• This information is highly inaccurate and potentially dangerous, and even life threatening to other type one diabetics.

The broadcaster’s response

[6]  TVNZ did not uphold Mr Guthrie’s complaint for the following reasons:

  • The interviewee does not talk about having hypoglycaemia or having very low blood sugar levels but rather about feeling her blood sugar ‘going low’ and eating some carbohydrates to address it.
  • She did not discuss what food she was eating in the restaurant.
  • The focus of the item was to raise awareness about type one diabetes, and it did not offer any advice about how to properly treat hypoglycaemia.
  • Depicting the interviewee’s choice to eat some food (carbohydrate) when she noticed her blood sugar was ‘going low’ was not misleading.

The standard

[7]  The purpose of the accuracy standard (Standard 9) is to protect the public from being significantly misinformed.1 It states that broadcasters should make reasonable efforts to ensure that any news, current affairs or factual programme is accurate in relation to all material points of fact, and does not mislead.

Our analysis

[8]  The right to freedom of expression is an important right in a democracy and it is important that we weigh the right to freedom of expression against the harm that may have potentially been caused by the broadcast. We may only intervene when the limitation on the right to freedom of expression is reasonable and justified.

[9]  Determination of a complaint under the accuracy standard occurs in two steps. The first step is to consider whether the programme was inaccurate or misleading. The second step is to consider whether reasonable efforts were made by the broadcaster to ensure that the programme was accurate and did not mislead.2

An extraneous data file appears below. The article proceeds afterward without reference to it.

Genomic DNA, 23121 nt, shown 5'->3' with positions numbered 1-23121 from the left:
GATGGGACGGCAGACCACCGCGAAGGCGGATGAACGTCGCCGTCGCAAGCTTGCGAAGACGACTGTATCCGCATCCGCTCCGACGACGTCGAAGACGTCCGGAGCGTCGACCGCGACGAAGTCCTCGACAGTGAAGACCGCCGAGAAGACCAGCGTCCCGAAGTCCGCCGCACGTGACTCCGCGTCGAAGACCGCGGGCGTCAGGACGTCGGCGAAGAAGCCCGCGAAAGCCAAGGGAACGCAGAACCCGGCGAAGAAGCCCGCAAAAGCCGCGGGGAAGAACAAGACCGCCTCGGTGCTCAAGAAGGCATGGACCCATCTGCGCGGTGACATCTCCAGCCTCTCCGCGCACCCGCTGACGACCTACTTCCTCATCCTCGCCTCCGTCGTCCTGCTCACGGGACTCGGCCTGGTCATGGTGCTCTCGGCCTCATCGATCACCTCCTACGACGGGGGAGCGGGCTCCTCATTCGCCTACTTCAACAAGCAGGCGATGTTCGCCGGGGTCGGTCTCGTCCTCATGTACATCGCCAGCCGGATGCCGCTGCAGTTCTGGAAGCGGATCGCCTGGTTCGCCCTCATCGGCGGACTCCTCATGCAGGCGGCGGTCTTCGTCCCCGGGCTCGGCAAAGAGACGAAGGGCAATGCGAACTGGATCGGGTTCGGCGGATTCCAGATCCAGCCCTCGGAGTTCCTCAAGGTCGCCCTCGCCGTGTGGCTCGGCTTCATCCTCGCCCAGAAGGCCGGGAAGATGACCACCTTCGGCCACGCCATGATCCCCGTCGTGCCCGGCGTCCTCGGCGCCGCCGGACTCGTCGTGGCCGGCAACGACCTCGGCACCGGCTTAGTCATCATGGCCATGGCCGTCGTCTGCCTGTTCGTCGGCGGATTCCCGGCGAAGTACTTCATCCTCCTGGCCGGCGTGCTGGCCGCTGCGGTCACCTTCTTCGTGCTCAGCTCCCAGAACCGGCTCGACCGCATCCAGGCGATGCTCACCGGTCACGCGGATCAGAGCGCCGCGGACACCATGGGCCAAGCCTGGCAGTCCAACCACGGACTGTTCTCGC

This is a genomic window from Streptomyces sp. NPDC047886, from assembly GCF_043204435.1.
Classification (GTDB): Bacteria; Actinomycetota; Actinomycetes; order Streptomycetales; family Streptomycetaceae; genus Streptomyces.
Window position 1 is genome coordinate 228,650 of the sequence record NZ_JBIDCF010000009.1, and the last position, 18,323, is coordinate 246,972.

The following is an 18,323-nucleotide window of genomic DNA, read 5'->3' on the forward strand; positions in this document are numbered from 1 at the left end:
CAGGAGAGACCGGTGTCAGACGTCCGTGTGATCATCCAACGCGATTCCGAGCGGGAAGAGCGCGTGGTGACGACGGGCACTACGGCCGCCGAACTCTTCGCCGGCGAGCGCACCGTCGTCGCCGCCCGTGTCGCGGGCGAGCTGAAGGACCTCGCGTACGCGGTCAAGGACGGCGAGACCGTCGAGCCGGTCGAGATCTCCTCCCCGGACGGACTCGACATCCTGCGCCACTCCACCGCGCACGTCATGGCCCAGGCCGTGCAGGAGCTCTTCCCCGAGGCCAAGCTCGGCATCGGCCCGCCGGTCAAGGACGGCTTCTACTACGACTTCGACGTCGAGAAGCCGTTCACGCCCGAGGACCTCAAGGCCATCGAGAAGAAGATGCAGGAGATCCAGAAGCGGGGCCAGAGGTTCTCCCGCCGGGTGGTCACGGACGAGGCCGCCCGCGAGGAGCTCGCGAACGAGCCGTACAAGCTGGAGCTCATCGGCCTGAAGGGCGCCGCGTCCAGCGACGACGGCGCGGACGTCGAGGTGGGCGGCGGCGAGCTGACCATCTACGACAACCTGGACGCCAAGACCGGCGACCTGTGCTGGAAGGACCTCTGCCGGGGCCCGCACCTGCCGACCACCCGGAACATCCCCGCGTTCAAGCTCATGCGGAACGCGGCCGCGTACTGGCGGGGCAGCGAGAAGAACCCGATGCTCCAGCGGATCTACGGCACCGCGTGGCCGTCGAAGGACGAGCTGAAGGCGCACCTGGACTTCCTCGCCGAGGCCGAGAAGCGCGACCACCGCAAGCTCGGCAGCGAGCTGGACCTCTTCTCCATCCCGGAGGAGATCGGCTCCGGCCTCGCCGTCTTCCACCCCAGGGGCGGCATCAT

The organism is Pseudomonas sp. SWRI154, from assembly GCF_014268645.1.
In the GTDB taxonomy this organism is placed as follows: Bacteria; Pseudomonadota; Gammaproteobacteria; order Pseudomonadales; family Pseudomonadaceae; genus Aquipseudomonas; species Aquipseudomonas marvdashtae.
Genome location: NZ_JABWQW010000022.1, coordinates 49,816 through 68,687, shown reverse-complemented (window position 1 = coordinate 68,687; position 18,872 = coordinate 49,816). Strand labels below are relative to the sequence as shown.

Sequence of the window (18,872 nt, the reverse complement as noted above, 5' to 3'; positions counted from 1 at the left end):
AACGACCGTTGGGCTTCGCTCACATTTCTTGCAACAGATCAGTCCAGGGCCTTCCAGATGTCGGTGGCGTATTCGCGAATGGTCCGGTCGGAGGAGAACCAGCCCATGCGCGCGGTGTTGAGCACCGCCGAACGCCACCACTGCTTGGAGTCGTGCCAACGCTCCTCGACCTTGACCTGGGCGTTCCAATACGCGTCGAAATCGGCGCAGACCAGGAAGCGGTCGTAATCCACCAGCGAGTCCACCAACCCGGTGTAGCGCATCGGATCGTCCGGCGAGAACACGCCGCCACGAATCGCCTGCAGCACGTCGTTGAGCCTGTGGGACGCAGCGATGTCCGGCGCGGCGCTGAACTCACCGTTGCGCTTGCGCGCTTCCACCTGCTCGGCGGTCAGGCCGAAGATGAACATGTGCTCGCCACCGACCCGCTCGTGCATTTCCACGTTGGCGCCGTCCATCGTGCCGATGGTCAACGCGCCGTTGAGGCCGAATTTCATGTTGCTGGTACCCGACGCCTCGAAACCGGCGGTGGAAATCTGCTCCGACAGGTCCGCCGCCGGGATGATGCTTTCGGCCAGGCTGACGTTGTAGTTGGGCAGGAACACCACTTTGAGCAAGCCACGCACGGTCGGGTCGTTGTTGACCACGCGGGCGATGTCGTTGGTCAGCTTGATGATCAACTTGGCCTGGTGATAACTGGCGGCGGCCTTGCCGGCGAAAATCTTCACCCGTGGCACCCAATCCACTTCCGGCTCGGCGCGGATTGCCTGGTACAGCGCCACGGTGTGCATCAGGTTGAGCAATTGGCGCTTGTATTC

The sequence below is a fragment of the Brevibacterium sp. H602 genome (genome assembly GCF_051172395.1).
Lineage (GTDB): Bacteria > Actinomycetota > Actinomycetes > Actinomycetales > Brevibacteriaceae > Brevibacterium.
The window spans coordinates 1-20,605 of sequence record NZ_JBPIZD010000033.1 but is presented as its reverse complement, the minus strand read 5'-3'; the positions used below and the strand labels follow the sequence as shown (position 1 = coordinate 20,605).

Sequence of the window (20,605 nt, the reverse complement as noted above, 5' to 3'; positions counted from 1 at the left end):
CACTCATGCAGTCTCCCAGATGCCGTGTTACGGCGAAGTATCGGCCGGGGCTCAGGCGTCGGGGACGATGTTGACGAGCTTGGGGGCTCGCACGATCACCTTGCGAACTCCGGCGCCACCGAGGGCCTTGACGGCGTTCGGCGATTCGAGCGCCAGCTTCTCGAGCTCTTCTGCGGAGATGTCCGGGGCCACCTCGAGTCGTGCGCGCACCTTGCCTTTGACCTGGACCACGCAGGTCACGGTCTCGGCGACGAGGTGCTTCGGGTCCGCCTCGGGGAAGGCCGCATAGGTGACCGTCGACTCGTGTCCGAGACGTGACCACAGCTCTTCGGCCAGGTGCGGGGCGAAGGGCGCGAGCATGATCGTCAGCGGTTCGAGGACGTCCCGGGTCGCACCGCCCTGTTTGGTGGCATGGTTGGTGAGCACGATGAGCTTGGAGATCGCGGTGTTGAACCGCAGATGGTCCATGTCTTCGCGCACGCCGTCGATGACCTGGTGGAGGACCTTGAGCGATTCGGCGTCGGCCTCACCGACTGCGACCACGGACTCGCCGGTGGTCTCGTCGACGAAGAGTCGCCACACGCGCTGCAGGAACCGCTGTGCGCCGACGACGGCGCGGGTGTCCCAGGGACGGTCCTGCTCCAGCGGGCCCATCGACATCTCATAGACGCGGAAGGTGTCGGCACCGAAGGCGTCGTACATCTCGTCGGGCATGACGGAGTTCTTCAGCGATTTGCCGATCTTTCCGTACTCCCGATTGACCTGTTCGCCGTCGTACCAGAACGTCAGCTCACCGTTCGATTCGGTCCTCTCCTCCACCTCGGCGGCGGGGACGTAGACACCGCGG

[10]  The standard is concerned only with material inaccuracies. Technical or unimportant points that are unlikely to significantly affect viewers’ understanding of the programme as a whole are not considered material.3

[11]  The harm that Mr Guthrie is concerned about is that the broadcast portrays eating kumara salad as a treatment for low blood sugar (hypoglycaemia). In his view, this is misleading information that is potentially dangerous if acted upon by type one diabetics.

[12]  Mr Guthrie did not identify any specific statements he considered inaccurate. It is his submission that the item, as a whole, gives viewers the impression that kumara salad can be used to treat low blood sugar.4

[13]  It is not our role to determine whether or not persons suffering from hypoglycaemia should eat kumara, but rather we are focussed on whether the accuracy standard has been breached. However, we note:

  • Diabetes New Zealand’s advice that:

(a)  Healthy eating is an essential part of managing type one diabetes.

(b)  Carbohydrate foods help to balance blood glucose levels.

(c)   Regular in between snacks are important for people on insulin.

(d)  People will feel symptoms of low blood glucose at different levels.

(e)  Type one diabetics experiencing hypoglycaemia should eat one serving of a ‘quick acting carbohydrate’ (eg Dextro Energy tablets, Glucotabs, glucose or sugar dissolved in water, jelly beans, honey, orange juice).5

  • The American Diabetes Association’s advice that ‘When treating a low, the choice of carbohydrate source is important. Complex carbohydrates, or foods that contain fats along with carbs (like chocolate) can slow the absorption of glucose and should not be used to treat an emergency low.’6